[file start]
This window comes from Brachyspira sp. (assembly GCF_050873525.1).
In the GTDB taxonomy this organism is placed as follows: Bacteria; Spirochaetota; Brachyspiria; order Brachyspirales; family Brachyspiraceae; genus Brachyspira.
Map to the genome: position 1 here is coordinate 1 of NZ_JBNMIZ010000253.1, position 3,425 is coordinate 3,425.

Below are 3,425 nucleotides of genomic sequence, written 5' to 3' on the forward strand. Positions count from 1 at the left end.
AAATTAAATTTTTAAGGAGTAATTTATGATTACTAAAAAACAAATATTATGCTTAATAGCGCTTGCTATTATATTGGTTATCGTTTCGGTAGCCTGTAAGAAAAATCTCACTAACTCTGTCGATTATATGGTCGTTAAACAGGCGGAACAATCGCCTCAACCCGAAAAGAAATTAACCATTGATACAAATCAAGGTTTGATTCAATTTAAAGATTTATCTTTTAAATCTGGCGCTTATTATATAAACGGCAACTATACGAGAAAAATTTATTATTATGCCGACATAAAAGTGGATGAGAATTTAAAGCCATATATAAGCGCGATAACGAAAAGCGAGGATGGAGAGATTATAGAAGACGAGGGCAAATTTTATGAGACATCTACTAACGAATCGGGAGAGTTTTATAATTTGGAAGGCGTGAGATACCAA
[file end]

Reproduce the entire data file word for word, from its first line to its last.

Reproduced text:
This window comes from Brachyspira sp. (assembly GCF_050873525.1).
In the GTDB taxonomy this organism is placed as follows: Bacteria; Spirochaetota; Brachyspiria; order Brachyspirales; family Brachyspiraceae; genus Brachyspira.
Map to the genome: position 1 here is coordinate 1 of NZ_JBNMIZ010000253.1, position 3,425 is coordinate 3,425.

Below are 3,425 nucleotides of genomic sequence, written 5' to 3' on the forward strand. Positions count from 1 at the left end.
AAATTAAATTTTTAAGGAGTAATTTATGATTACTAAAAAACAAATATTATGCTTAATAGCGCTTGCTATTATATTGGTTATCGTTTCGGTAGCCTGTAAGAAAAATCTCACTAACTCTGTCGATTATATGGTCGTTAAACAGGCGGAACAATCGCCTCAACCCGAAAAGAAATTAACCATTGATACAAATCAAGGTTTGATTCAATTTAAAGATTTATCTTTTAAATCTGGCGCTTATTATATAAACGGCAACTATACGAGAAAAATTTATTATTATGCCGACATAAAAGTGGATGAGAATTTAAAGCCATATATAAGCGCGATAACGAAAAGCGAGGATGGAGAGATTATAGAAGACGAGGGCAAATTTTATGAGACATCTACTAACGAATCGGGAGAGTTTTATAATTTGGAAGGCGTGAGATACCAA